Apr. 2006

No longer satisfied with my jaunt 2 years earlier to Cincinnati's secret bridge that may have once carried 6th Street over Mill Creek, I revisited this forgotten structure and the surrounding area for more answers. I was also itchin' for some new perspectives of the 8th Street Viaduct. I wasn't disappointed with this outing, as it yielded so many interesting photos that I had to split them into 2 parts.

I dig viaducts, man. They're kinda swell. Here we're at 8th & McLean, looking west onto the 8th Street Viaduct. A rail viaduct crosses over the approach to the 8th Street Viaduct, in case you're in a viaducty mood. Eighth Street splits here: To the right of the column in the middle, where you see the nose of a blue truck, the road just leads to some industries; to the left of the column, where the red car is going, 8th ascends slightly and forms the viaduct.

I'm not so sure if this even qualifies as a viaduct, though it has been referred to as the Gest Street Viaduct. This low-lying bridge over Mill Creek is generally forgotten, though I used to enjoy using it at work. I took this photo of the Gest Street span from the 8th Street Viaduct.

Looking west at the western approach of the 8th Street Viaduct in Lower Price Hill. About a year earlier, a historic building along this stretch was reportedly destroyed by fire, though I'm not sure exactly where that was. The windows of the building in the foreground were boarded or smashed when I took this pic, so I had to assume the building and those around it were on the endangered list. In the background, 8th continues west and becomes Glenway Avenue as it angles to the right. The high rise on the hill behind that is near the east end of another part of 8th that does not connect to this part of 8th.

Overlooking Evans Street from the 8th Street Viaduct. That red semi is just parked there with nobody in it. We're looking towards the Waldvogel Viaduct.

This rusted sign - assuming anyone notices it at all - greets folks going south on McLean at the east approach of the 8th Street Viaduct. It says Cleves is 15 miles from here if you use the viaduct. The sign adorns one of the columns that supports the rail viaduct that crosses over this approach. The rail overpasses here bore construction dates of the early 1930s, and that's probably when this sign was posted, since it uses that old squarish font.

Standing on Dalton Avenue, looking east at the Freeman Avenue overpass. Freeman itself is approaching the 6th Street freeway (US 50). That train was moving when I took this photo.

In the industrial ruins (ha ha, RUINS!) of Queensgate there's this weird little rail bridge that often pops into view. It goes over Mehring Way near 5th & Freeman, and it has this odd, somewhat lopsided framework. I believe that here we're looking west into that bridge. With nothing but a few piles of dirt there now, I figured this would be the only chance to get this view before this block is redeveloped. I'm assuming the area in the foreground with the dirt piles is around 3rd & Baymiller. That part of 3rd that I photographed in 2004 was now almost totally demolished, and Baymiller had also declined considerably in the intervening 2 years. The red spot to the left of the strange rail bridge is some type of signal, and the bridge running horizontally in the background is the Ludlow rail bridge. That high rise in Price Hill reappears in the background.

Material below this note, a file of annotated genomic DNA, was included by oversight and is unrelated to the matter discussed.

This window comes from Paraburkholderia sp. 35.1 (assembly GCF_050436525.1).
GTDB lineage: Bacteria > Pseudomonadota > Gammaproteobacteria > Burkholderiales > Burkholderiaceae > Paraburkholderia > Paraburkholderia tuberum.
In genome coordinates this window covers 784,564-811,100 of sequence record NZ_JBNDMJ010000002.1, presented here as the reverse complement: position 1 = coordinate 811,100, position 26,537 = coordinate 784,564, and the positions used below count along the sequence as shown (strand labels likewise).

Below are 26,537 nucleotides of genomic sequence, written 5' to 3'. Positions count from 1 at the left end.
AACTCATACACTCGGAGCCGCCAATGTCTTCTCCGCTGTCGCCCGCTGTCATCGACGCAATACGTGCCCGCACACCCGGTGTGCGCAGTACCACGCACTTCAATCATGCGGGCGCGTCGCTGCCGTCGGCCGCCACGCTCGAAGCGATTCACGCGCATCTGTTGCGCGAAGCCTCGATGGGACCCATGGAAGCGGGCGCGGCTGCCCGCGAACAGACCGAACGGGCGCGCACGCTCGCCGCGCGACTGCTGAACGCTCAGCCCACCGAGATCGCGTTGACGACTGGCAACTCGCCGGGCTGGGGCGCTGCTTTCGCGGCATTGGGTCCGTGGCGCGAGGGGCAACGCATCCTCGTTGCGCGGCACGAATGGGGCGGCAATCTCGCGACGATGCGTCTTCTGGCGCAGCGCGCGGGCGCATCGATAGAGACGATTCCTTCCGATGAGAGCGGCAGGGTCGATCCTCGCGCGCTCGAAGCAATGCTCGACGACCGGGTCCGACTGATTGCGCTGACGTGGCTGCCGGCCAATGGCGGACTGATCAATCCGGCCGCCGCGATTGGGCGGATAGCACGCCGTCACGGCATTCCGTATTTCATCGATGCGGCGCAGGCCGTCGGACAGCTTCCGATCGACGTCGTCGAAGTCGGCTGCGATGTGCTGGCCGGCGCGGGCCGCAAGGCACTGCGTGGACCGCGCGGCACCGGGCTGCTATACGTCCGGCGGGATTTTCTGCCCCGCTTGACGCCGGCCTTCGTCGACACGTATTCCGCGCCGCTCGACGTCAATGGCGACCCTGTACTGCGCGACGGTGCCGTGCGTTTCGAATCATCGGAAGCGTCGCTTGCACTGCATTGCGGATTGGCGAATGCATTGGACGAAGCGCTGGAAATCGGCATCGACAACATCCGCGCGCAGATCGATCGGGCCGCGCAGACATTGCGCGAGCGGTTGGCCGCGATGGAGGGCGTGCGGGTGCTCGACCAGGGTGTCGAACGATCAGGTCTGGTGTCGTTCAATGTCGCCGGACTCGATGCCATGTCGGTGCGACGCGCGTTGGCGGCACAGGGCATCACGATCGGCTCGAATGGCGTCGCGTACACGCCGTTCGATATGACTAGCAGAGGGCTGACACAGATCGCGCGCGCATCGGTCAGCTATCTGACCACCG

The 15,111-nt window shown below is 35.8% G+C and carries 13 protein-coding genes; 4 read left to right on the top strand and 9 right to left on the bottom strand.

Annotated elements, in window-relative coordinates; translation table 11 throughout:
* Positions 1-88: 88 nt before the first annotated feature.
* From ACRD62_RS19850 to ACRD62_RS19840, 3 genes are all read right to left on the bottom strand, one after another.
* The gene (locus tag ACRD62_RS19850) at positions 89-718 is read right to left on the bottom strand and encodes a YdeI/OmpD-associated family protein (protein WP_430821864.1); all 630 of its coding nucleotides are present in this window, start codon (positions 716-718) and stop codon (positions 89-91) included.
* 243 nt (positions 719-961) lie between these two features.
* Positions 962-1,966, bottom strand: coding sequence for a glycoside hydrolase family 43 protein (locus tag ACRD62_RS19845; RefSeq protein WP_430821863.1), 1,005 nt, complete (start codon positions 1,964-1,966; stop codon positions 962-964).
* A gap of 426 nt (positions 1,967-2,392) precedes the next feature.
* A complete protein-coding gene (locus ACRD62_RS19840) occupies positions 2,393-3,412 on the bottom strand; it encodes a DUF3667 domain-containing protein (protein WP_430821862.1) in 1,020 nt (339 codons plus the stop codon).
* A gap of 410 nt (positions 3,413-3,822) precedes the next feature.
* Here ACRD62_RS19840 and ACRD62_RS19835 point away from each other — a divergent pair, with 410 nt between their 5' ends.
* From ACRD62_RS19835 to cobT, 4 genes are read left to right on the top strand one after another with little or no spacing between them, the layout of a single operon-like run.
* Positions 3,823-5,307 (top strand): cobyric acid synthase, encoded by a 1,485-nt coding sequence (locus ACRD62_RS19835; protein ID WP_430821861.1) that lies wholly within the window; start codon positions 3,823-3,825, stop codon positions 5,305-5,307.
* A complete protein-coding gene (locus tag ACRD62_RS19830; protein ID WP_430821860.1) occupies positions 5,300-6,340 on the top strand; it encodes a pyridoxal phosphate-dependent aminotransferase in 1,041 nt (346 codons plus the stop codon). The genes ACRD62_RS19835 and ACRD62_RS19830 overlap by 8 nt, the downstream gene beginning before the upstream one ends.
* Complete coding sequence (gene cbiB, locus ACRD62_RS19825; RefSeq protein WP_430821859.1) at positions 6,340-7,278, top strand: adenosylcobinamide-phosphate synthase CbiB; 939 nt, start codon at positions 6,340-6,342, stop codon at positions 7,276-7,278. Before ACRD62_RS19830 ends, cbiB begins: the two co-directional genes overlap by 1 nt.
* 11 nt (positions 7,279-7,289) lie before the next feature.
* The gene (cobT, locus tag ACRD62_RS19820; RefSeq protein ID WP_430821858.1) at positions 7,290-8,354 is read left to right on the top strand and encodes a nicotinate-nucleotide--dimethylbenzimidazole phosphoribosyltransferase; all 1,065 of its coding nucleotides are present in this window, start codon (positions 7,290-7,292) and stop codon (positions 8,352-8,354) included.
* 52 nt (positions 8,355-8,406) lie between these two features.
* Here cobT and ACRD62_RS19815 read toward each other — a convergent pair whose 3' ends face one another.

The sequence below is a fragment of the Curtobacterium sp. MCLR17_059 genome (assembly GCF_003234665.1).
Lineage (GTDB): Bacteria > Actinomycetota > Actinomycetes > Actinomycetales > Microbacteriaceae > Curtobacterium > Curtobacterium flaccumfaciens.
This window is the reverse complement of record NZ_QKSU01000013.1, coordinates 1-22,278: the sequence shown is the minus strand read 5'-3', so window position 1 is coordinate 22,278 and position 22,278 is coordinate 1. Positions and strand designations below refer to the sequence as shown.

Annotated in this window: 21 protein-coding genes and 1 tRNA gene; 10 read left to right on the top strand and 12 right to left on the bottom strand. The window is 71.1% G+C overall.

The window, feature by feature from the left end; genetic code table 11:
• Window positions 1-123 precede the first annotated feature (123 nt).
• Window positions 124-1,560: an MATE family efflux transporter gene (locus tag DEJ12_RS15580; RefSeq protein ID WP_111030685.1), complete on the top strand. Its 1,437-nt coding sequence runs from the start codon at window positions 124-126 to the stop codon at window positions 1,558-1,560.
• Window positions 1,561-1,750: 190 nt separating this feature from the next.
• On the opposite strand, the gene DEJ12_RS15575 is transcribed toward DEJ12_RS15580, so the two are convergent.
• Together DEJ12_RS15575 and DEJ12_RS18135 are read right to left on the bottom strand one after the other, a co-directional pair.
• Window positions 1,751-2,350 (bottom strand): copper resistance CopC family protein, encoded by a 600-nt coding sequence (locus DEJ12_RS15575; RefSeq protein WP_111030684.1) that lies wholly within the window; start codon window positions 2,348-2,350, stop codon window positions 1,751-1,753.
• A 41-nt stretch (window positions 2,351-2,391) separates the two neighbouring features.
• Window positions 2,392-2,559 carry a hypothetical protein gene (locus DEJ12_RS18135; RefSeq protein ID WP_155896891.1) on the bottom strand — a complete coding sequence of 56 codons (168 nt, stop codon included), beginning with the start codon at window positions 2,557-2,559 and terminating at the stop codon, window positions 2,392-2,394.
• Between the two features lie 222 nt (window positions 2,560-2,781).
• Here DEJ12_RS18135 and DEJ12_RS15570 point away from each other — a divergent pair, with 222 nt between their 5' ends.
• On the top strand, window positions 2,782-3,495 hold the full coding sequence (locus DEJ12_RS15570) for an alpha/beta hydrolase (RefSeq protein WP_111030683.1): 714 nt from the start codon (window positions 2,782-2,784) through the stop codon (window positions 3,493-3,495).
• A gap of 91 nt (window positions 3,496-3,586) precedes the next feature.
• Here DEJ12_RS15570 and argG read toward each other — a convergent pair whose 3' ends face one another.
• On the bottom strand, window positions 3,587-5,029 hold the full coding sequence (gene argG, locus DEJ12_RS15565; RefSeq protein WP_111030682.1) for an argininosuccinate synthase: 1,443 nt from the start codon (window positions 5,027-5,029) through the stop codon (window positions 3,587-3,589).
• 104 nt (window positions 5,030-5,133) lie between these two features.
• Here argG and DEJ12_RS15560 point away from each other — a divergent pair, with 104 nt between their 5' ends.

This is that isolated part of 5th Street that runs east off Mehring & Freeman and hits a dead end. This street had also declined considerably since 2004, even as they've cut down the weeds. The dead end is at a guardrail that appears as a very thin line in this pic. Apparently it wasn't many years earlier that 5th continued past this end and passed over a rail line. With Carew Tower straight ahead you can see how this stretch of 5th lined up with the part of 5th downtown.

Carr Street, running north off Mehring and looking at the floodwall. I'm not a civil engineer (because that opportunity was robbed from me), so I don't know exactly how the floodwall works. There must be a way to close the opening in the floodwall when it floods - otherwise the wall would be pretty much useless - but I don't see how.

Or maybe not.

Looking west on Mehring Way as a rail viaduct runs above it in the same path. The road goes through the floodwall here. I don't remember this ever being US 50, so the sign must refer to the 6th Street freeway, not Mehring itself.

The sidewalk along Mehring continues through this doorway-like gap in the floodwall. On the left the rail viaduct still runs over Mehring. This is about where the styrene odor that looms through the air disappears in favor of a more poo-like stench.

The real highlight of this outing was the secret bridge itself, which I cover in part 2. Scroll down to 2006 on the Road Photos menu, and click on part 2 of this event! Better yet just click here.

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